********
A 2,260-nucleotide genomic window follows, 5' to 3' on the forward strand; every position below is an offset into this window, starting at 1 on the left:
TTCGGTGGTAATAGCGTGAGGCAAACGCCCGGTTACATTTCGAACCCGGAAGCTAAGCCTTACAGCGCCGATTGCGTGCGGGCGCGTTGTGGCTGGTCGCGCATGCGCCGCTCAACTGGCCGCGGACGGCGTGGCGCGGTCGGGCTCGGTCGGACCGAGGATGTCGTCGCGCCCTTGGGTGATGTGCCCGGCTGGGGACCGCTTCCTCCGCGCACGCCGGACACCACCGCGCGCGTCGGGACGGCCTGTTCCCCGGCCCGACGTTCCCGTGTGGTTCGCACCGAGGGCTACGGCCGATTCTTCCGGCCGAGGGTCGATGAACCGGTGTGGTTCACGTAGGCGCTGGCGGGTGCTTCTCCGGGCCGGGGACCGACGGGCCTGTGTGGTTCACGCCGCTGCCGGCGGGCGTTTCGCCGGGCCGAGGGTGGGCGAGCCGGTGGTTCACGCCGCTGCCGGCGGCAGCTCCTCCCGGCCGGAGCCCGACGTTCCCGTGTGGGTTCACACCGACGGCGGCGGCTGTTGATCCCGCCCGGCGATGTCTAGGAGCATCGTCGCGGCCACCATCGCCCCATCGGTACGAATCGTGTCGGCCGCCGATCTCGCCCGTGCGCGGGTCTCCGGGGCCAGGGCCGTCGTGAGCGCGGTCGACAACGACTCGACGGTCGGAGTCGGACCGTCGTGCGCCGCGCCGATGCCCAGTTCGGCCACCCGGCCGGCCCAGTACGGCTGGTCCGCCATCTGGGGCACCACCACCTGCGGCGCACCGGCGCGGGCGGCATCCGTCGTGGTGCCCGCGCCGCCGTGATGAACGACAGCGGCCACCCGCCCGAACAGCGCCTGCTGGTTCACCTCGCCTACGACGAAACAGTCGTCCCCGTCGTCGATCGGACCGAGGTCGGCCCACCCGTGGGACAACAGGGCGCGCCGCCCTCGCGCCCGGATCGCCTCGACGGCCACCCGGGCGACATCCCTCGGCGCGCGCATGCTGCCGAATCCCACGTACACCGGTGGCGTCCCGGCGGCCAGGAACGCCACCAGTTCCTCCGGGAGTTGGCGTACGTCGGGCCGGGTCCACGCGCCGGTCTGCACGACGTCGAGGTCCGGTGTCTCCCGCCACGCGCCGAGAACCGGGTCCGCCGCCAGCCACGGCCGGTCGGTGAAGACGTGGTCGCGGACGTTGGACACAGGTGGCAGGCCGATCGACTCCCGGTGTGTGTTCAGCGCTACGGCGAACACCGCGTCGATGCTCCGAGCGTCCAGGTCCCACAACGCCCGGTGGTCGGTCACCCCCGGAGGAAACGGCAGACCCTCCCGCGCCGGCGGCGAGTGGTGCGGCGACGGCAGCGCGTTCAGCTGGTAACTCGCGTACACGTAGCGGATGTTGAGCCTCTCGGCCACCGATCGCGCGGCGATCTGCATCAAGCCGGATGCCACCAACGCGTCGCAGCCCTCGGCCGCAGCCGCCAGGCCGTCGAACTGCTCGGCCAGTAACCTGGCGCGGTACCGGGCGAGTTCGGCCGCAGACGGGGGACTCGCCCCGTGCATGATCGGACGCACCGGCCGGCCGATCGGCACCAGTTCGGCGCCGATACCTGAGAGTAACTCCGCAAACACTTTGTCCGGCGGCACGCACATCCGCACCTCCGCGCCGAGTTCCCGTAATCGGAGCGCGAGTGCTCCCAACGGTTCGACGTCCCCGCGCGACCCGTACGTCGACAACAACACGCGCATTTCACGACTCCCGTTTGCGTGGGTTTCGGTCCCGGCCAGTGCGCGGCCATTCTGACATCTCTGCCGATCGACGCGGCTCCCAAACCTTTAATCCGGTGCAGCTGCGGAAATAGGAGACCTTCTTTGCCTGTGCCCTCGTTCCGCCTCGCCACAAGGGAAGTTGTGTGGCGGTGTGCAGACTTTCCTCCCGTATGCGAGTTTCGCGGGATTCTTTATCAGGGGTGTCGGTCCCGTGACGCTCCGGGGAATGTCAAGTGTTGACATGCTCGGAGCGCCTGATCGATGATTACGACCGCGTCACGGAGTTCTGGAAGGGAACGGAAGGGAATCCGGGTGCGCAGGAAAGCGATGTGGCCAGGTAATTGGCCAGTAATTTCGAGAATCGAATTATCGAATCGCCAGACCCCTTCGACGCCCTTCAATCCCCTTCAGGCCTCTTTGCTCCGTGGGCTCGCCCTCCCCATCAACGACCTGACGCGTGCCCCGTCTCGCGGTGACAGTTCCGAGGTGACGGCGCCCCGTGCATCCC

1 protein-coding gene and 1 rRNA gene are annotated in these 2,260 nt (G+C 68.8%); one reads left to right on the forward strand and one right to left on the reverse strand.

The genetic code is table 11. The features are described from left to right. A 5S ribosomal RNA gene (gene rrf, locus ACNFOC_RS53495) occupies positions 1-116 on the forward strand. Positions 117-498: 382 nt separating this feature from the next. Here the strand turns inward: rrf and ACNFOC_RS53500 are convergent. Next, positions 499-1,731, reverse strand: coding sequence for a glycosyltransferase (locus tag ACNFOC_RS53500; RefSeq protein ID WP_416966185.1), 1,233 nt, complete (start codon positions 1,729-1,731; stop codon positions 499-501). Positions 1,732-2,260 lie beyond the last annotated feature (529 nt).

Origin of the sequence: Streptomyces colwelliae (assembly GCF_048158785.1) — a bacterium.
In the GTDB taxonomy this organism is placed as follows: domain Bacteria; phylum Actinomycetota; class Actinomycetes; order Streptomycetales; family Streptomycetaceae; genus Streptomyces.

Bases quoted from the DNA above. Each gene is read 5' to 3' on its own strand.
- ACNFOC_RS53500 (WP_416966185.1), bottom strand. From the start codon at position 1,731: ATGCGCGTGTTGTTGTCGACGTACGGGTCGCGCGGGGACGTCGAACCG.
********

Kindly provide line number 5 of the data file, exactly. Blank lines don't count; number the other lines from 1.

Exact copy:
Origin of the sequence: Streptomyces colwelliae (assembly GCF_048158785.1) — a bacterium.